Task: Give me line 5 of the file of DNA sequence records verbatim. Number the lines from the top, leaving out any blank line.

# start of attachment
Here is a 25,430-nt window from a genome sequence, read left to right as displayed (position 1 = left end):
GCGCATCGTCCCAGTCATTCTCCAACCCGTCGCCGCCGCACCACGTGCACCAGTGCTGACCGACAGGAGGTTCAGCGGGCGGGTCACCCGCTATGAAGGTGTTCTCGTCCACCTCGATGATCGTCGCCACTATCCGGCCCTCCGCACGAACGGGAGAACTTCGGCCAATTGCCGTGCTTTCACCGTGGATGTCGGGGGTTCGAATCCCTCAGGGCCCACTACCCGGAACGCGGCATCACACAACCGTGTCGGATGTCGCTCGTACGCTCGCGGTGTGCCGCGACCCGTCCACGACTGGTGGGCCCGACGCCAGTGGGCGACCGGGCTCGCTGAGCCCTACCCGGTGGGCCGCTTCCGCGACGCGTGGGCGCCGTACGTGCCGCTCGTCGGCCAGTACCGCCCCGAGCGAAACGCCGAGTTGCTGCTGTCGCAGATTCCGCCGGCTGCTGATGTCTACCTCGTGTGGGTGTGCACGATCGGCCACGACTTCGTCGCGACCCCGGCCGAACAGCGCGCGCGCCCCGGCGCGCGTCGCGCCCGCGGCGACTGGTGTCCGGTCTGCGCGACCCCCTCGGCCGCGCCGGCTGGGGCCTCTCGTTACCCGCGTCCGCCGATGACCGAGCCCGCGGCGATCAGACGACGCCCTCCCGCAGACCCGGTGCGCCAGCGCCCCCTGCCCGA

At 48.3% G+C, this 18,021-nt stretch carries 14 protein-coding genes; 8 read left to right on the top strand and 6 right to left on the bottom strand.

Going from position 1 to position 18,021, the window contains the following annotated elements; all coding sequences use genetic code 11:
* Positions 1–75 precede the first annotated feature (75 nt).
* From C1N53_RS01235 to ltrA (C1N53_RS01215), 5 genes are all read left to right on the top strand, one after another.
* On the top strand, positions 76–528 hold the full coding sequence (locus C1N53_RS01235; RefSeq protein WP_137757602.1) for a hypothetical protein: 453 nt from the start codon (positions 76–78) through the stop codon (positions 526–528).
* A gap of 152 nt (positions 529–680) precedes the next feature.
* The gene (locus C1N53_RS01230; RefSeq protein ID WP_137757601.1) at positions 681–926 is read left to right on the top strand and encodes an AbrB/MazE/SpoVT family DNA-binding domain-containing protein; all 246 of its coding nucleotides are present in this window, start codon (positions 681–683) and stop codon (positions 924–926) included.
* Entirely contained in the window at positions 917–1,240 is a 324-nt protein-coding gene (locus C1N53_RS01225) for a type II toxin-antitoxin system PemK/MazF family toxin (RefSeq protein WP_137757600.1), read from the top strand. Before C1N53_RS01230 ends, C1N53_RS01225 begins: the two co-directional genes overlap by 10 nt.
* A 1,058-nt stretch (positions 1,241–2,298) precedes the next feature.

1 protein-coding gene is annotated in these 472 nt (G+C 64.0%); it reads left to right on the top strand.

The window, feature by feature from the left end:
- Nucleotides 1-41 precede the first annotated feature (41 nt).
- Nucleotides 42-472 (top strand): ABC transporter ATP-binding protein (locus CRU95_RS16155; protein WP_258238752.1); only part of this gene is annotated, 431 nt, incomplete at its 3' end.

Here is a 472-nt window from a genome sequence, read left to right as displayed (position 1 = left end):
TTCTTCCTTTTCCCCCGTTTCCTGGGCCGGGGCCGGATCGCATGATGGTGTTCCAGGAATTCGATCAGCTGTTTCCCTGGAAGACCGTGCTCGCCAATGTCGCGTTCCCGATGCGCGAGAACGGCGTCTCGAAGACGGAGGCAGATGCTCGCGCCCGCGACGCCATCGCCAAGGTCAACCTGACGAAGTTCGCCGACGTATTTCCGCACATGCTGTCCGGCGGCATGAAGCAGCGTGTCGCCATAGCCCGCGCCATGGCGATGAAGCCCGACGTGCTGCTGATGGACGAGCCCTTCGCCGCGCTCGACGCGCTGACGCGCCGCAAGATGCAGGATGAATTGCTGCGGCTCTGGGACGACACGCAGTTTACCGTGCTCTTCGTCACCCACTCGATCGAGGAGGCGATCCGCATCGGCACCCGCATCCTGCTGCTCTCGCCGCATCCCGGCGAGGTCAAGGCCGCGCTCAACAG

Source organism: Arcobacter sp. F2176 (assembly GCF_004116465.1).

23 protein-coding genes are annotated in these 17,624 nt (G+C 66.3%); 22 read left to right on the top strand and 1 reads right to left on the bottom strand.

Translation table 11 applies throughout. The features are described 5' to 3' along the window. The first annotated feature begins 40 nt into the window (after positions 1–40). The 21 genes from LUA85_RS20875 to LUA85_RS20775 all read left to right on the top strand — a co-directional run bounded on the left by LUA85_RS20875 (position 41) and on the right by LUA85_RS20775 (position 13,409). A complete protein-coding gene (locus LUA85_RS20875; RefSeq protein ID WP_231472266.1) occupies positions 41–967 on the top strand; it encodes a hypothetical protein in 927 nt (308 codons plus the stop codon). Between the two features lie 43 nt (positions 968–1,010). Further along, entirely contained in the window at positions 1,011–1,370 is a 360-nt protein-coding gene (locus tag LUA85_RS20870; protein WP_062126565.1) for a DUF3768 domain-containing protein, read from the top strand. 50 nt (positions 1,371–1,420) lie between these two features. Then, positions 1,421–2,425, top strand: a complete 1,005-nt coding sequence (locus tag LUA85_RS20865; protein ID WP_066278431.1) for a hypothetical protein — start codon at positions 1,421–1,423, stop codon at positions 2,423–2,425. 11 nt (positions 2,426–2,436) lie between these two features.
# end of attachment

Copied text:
* Positions 1–75 precede the first annotated feature (75 nt).